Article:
closeup of women at women in agriculturist conference Jessica Groskopf
TAKE CHARGE: The theme for this year's Women in Agriculture Conference is "Take Charge of Change." Over 30 concurrent workshops will be hosted over the two-day conference, focusing on production risk, market risk, financial risk, human risk and legal risk.

Women in Agriculture Conference set for Feb. 21-22 in Kearney

The theme for the 2019 Women in Agriculture Conference is: "Take Charge of Change."

Women producers looking to increase their business management skills are encouraged to apply for a scholarship to attend the 2019 Women in Agriculture Conference organized by the University of Nebraska-Lincoln. The annual conference will be held Feb. 21–22 at the Holiday Inn Convention Center, 110 S. 2nd Ave., Kearney, Neb.

Twenty scholarships are available for producers to cover the registration and hotel cost. Producer scholarship applications are available online

The Women in Agriculture Conference allows women to build relationships with each other, attend workshops, and gain valuable knowledge that will help them support their own farms and ranches. The theme for this year's conference is: "Take Charge of Change."

More than 30 concurrent workshops will be hosted over the two-day event that focus on production risk, market risk, financial risk, human risk and legal risk. In addition to workshops, participants will have the opportunity to hear from Marji Guyler-Alaniz, founder of FarmHer. Guyler-Alaniz will discuss the inspiration for and evolution of FarmHer and the image of women in agriculture.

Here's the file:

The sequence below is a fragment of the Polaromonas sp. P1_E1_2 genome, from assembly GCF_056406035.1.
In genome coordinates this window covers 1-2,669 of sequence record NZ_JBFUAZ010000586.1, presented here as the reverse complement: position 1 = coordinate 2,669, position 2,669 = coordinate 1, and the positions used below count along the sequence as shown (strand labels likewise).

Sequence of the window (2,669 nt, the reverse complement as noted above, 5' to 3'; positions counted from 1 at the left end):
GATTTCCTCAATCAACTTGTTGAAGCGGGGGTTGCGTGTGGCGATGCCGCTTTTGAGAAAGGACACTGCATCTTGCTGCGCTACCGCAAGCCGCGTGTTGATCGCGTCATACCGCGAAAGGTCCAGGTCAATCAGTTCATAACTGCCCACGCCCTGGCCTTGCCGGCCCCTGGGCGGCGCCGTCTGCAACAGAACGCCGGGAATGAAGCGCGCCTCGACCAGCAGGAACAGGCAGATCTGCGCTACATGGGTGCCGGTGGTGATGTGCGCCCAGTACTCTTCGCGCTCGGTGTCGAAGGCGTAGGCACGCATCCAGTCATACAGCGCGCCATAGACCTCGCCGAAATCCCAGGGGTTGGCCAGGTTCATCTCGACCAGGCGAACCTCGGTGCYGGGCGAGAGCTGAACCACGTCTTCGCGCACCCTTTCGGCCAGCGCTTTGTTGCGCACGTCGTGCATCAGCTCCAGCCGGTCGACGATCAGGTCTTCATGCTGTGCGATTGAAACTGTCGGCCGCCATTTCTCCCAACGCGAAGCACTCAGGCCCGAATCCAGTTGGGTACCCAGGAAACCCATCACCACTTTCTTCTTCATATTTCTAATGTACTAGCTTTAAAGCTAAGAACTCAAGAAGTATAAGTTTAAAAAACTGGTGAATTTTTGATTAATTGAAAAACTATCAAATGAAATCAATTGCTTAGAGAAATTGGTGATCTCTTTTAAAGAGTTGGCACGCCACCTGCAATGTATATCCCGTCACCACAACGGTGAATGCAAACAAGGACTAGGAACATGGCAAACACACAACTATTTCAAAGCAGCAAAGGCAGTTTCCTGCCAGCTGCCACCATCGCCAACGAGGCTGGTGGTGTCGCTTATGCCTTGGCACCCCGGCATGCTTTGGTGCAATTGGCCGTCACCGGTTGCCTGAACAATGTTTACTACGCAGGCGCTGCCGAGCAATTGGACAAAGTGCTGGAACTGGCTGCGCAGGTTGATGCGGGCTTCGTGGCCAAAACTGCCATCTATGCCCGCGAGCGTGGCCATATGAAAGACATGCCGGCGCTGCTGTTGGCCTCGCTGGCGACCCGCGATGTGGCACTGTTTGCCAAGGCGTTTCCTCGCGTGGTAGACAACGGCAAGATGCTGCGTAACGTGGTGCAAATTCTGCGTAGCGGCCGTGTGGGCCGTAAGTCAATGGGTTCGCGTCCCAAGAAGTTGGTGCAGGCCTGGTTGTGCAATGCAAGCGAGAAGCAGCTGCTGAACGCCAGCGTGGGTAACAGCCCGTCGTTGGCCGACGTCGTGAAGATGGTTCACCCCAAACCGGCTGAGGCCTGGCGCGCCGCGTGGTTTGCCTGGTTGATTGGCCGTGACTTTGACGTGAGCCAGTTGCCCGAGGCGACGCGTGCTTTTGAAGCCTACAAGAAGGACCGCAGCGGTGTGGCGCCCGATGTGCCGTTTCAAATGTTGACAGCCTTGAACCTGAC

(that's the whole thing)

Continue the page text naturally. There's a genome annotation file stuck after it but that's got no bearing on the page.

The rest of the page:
Other general session speakers include Tim Hammerich of Ag Grad; Joan Ruskamp, chairwoman of the National Cattlemen's Beef Board; Jim Robb of the Livestock Marketing Information Center; and Gianella Alvarez of Beanitos.

Registration will be open Jan. 7 and available online. Registration before Feb. 12 is $125. Registration on or after Feb. 12 is $150. Fees include all workshop materials, registration, meals and breaks.

The conference is hosted by Nebraska Extension and the Department of Agricultural Economics at the University of Nebraska-Lincoln. Producer scholarships are made possible by Beanitos and the Kelley Bean Company.

Source: Nebraska Extension

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